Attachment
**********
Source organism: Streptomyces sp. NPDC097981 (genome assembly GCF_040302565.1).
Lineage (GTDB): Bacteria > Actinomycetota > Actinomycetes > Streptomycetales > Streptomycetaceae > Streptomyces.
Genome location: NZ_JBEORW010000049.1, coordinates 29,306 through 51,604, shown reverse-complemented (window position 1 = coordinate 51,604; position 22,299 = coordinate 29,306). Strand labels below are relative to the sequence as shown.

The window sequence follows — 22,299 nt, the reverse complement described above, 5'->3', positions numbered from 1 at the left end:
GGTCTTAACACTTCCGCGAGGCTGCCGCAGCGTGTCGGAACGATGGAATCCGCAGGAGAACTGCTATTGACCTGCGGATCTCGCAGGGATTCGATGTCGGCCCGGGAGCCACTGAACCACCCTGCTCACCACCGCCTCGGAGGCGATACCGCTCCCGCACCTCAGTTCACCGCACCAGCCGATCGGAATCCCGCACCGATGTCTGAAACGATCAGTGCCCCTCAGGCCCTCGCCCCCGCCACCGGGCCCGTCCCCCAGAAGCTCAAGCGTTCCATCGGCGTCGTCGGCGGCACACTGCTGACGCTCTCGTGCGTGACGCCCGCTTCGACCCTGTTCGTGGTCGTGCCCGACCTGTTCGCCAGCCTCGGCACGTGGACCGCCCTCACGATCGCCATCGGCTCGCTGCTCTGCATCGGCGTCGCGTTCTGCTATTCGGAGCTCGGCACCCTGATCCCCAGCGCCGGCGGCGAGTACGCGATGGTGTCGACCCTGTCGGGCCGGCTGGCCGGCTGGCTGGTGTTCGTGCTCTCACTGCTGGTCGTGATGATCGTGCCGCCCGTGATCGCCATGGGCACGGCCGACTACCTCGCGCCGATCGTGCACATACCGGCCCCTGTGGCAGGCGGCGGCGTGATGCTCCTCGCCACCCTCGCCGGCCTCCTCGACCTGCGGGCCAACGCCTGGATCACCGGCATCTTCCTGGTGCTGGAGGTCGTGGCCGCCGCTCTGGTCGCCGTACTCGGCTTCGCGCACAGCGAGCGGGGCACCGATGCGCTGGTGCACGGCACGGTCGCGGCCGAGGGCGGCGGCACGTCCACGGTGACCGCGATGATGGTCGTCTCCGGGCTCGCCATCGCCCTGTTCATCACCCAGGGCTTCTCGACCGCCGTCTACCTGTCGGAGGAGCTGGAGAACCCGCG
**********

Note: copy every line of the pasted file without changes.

Source organism: Streptomyces sp. NPDC097981 (genome assembly GCF_040302565.1).
Lineage (GTDB): Bacteria > Actinomycetota > Actinomycetes > Streptomycetales > Streptomycetaceae > Streptomyces.
Genome location: NZ_JBEORW010000049.1, coordinates 29,306 through 51,604, shown reverse-complemented (window position 1 = coordinate 51,604; position 22,299 = coordinate 29,306). Strand labels below are relative to the sequence as shown.

The window sequence follows — 22,299 nt, the reverse complement described above, 5'->3', positions numbered from 1 at the left end:
GGTCTTAACACTTCCGCGAGGCTGCCGCAGCGTGTCGGAACGATGGAATCCGCAGGAGAACTGCTATTGACCTGCGGATCTCGCAGGGATTCGATGTCGGCCCGGGAGCCACTGAACCACCCTGCTCACCACCGCCTCGGAGGCGATACCGCTCCCGCACCTCAGTTCACCGCACCAGCCGATCGGAATCCCGCACCGATGTCTGAAACGATCAGTGCCCCTCAGGCCCTCGCCCCCGCCACCGGGCCCGTCCCCCAGAAGCTCAAGCGTTCCATCGGCGTCGTCGGCGGCACACTGCTGACGCTCTCGTGCGTGACGCCCGCTTCGACCCTGTTCGTGGTCGTGCCCGACCTGTTCGCCAGCCTCGGCACGTGGACCGCCCTCACGATCGCCATCGGCTCGCTGCTCTGCATCGGCGTCGCGTTCTGCTATTCGGAGCTCGGCACCCTGATCCCCAGCGCCGGCGGCGAGTACGCGATGGTGTCGACCCTGTCGGGCCGGCTGGCCGGCTGGCTGGTGTTCGTGCTCTCACTGCTGGTCGTGATGATCGTGCCGCCCGTGATCGCCATGGGCACGGCCGACTACCTCGCGCCGATCGTGCACATACCGGCCCCTGTGGCAGGCGGCGGCGTGATGCTCCTCGCCACCCTCGCCGGCCTCCTCGACCTGCGGGCCAACGCCTGGATCACCGGCATCTTCCTGGTGCTGGAGGTCGTGGCCGCCGCTCTGGTCGCCGTACTCGGCTTCGCGCACAGCGAGCGGGGCACCGATGCGCTGGTGCACGGCACGGTCGCGGCCGAGGGCGGCGGCACGTCCACGGTGACCGCGATGATGGTCGTCTCCGGGCTCGCCATCGCCCTGTTCATCACCCAGGGCTTCTCGACCGCCGTCTACCTGTCGGAGGAGCTGGAGAACCCGCG